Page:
Philippines

Critically Insufficient4°C+
World
NDCs with this rating fall well outside of a country’s “fair share” range and are not at all consistent with holding warming to below 2°C let alone with the Paris Agreement’s stronger 1.5°C limit. If all government NDCs were in this range, warming would exceed 4°C. For sectors, the rating indicates that the target is consistent with warming of greater than 4°C if all other sectors were to follow the same approach.
Highly insufficient< 4°C
World
NDCs with this rating fall outside of a country’s “fair share” range and are not at all consistent with holding warming to below 2°C let alone with the Paris Agreement’s stronger 1.5°C limit. If all government NDCs were in this range, warming would reach between 3°C and 4°C. For sectors, the rating indicates that the target is consistent with warming between 3°C and 4°C if all other sectors were to follow the same approach.
Insufficient< 3°C
World
NDCs with this rating are in the least stringent part of a country’s “fair share” range and not consistent with holding warming below 2°C let alone with the Paris Agreement’s stronger 1.5°C limit. If all government NDCs were in this range, warming would reach over 2°C and up to 3°C. For sectors, the rating indicates that the target is consistent with warming over 2°C and up to 3°C if all other sectors were to follow the same approach.
2°C Compatible< 2°C
World
NDCs with this rating are consistent with the 2009 Copenhagen 2°C goal and therefore fall within a country’s “fair share” range, but are not fully consistent with the Paris Agreement long term temperature goal. If all government NDCs were in this range, warming could be held below, but not well below, 2°C and still be too high to be consistent with the Paris Agreement 1.5°C limit. For sectors, the rating indicates that the target is consistent with holding warming below, but not well below, 2°C if all other sectors were to follow the same approach.
1.5°C Paris Agreement Compatible< 1.5°C
World
This rating indicates that a government’s NDCs in the most stringent part of its “fair share” range: it is consistent with the Paris Agreement’s 1.5°C limit. For sectors, the rating indicates that the target is consistent with the Paris Agreement’s 1.5°C limit.
Role model<< 1.5°C
World
This rating indicates that a government’s NDC is more ambitious than what is considered a “fair” contribution: it is more than consistent with the Paris Agreement’s 1.5°C limit. No “role model” rating has been developed for the sectors.

Fair share

We rate the Philippines’ NDC “2°C compatible”.

The “2°C compatible” rating indicates that the Philippine’s climate commitment in 2030 is within the range of what is considered to be a fair share of global effort but is not consistent with the Paris Agreement. This approach requires other countries to make deeper reductions and comparably greater effort to limit warming to 1.5°C. If all countries were to follow the Philippines' approach, warming could be held below—but not well below—2°C, and hence would still be too high to be consistent with the Paris Agreement’s 1.5°C temperature limit, a threshold the Philippines strongly fought for in 2015 during the Paris negotiations (Zahra Hirji, 2017).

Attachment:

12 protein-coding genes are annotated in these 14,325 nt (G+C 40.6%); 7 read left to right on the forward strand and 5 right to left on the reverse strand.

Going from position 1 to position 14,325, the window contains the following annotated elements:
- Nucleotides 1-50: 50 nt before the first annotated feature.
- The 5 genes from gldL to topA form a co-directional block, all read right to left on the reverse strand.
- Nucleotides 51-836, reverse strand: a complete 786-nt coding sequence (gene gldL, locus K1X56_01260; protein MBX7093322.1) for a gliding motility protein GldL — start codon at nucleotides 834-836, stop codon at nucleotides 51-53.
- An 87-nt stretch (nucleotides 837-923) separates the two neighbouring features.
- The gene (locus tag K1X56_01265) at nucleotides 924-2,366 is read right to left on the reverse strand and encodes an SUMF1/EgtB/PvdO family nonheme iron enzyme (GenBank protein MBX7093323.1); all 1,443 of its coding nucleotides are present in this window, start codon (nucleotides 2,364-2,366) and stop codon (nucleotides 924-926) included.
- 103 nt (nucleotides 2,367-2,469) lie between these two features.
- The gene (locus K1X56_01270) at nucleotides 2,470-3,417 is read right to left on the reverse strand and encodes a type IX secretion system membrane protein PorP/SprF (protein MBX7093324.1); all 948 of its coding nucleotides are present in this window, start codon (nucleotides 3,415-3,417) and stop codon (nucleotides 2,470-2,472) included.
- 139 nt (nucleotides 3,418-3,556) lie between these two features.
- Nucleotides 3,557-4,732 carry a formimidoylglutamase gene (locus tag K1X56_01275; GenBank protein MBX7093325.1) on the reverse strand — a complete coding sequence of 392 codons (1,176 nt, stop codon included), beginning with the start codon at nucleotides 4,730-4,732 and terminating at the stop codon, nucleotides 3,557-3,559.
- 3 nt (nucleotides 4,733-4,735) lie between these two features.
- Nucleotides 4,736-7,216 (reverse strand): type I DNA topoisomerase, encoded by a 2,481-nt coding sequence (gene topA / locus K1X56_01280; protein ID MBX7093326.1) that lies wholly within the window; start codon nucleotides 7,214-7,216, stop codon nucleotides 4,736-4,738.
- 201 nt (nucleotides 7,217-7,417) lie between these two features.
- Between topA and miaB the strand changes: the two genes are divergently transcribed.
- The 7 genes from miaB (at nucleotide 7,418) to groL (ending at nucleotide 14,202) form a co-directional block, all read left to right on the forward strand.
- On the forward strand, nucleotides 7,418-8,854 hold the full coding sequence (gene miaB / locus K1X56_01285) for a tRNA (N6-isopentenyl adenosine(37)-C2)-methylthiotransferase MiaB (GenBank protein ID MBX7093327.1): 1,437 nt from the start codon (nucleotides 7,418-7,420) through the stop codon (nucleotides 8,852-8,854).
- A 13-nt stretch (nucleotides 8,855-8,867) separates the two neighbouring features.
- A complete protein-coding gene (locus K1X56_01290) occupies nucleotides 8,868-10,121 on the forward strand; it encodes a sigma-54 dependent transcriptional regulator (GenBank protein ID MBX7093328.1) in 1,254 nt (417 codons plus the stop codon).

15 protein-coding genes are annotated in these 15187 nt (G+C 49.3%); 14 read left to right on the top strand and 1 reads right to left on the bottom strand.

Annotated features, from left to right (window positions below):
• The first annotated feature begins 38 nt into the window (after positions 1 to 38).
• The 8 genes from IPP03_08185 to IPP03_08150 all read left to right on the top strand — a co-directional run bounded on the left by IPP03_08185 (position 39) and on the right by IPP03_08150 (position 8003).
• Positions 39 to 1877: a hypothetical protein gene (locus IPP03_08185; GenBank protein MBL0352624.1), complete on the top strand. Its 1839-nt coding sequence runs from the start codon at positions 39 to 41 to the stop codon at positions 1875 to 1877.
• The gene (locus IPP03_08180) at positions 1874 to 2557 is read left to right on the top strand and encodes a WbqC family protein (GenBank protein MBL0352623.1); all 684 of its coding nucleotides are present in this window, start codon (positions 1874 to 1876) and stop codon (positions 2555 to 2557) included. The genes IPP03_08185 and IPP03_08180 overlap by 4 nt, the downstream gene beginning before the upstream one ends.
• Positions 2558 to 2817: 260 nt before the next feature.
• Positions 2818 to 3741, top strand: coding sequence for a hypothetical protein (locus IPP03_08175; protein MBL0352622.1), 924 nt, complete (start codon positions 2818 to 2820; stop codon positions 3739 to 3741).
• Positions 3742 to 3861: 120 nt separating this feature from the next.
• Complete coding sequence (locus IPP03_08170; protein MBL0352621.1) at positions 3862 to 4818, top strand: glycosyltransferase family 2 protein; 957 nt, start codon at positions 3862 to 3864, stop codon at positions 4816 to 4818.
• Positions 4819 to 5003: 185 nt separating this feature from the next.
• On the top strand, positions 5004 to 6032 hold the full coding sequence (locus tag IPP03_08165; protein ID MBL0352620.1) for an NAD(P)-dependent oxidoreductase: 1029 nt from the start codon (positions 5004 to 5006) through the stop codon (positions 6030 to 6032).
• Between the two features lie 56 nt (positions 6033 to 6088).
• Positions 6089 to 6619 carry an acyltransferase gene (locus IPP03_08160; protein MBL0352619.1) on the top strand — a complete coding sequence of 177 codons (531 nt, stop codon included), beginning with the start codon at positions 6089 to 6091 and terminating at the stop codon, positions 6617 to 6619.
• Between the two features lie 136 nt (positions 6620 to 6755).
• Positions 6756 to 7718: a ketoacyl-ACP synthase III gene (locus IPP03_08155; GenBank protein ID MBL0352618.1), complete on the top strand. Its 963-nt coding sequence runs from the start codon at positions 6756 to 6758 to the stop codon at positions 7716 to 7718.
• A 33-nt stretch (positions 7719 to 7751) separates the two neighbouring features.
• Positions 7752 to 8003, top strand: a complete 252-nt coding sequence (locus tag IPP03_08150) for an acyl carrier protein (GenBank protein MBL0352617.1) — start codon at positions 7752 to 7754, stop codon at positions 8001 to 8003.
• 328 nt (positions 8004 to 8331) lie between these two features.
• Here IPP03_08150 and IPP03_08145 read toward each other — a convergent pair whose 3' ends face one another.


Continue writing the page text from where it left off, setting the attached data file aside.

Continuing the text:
Our rating of the Philippines is based on its conditional NDC of reducing GHG emissions by 70% below business-as-usual (BAU) levels by 2030. The Philippines’ BAU scenario, against which the NDC is to be measured, had not yet been published as of November 2019. For the quantification of the conditional NDC target, we thus apply the reduction target to the BAU as estimated by CAT and assume that emissions excluding LULUCF would also be reduced by 70% below a BAU. The Philippines has provided a more detailed description of the NDC targets during the revision of their NDC, however it still does not provide a BAU for sectoral emissions, which makes the sectoral contribution to achieving the targets unclear.

The conditional NDC target falls into the “1.5°C compatible” category. Given the conditional nature of the NDC target, we downgrade the target by one category to “2°C compatible.” The Philippines is currently revising its NDC, if the current draft target were to be submitted, and no unconditional target was submitted in addition, we would downgrade the rating to “Insufficient”. This target would fall into the “2°C compatible” category and be downgraded to “Insufficient” (assuming the revised NDC target is also conditional). Including such an unconditional target would be an important aspect of scaling up ambition.

If the CAT were to rate the Philippines’ projected emissions levels in 2030 under current policies, the Philippines would also be rated “2°C compatible.”

Further information about the risks and impacts associated with the temperature levels of each of the categories.

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